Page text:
The notes do trade according to whatever a buyer is willing to pay and a seller is willing to accept. The indicative and/or intrinsic value is the estimated value of the underlying note which originally started with a value of $25 and has been subsequently adjusted for price changes in the high yield index and the subtraction of UBS management and financing fees. The use of the indicative value is to aid in determining what you may want to buy or sell it for. Sort of like a CEF may not trade at it's net asset value; although I think notes do typically trade closer to their indicative value than CEFs trade to their NAV.
Incidentally, mgerner seems to be correct in that a buy order for 300 CEFL shares executed at 16:00:00 ET and that buy order was apparently a market order and lower priced sell orders had already been pulled.
I tried to post the link, but it is not showing up probably due to Yahoo's posting restrictions. So, just google "UBS CEFL" and the first thing that shows up should be "ETRACS ETN - ubs etracs", click on that and then the "Distributions" tab.
From IRS 2014 Publication 17 (i.e, trade dates determine holding period for stocks (& ETNs), rather than settlement dates:
"Do not confuse the trade date with the settlement date, which is the date by which the stock must be delivered and payment must be made.
You are a cash method, calendar year taxpayer. You sold stock on December 30, 2014. According to the rules of the stock exchange, the sale was closed by delivery of the stock and payment of the sale price in January 2015. Report your gain or loss on your 2014 return, even though you received the payment in 2015. The gain or loss is long term or short term depending on whether you held the stock more than 1 year. Your holding period ended on December 30."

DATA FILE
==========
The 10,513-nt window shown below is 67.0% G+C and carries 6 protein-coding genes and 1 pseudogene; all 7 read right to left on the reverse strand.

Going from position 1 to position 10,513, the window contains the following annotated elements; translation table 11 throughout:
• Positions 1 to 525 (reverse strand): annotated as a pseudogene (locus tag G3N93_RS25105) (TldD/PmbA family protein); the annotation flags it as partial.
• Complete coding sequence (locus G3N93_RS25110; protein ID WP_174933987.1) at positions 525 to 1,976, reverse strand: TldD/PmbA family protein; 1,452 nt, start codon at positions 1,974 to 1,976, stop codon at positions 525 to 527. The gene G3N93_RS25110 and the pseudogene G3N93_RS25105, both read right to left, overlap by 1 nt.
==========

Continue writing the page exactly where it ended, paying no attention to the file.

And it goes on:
During the past year, the ex dividend dates have all been between the 8th and the 11th of the month. The UBS news releases announcing the dividends for the month have been on the 5th of the month (or very near to it).
I posted the following comment on one of the Yahoo news articles (really an attorney advertisement news release, I guess). Just wondering if I'm seeing things correctly or missing something.
"I don't see how any investor who sold CASY shares prior to the accounting/tax error announcement could claim damages due to the error, if anything it would seem that they would have benefited from the error.
For those who owned shares at the time of the announcement (like me) how can suing ourselves give us any relief because current (and future) shareholders are the ones who will pay any damages awarded (in part, to ourselves) plus litigation costs for both sides. The possibility of impending litigation will only serve to drive the share price down and result in more financial damage. At this point, it seems to me that it is the class action law firms eroding share price and causing investor financial damage, rather than the original CASY error.
I'd prefer to sue these ambulance chasing blood suckers. "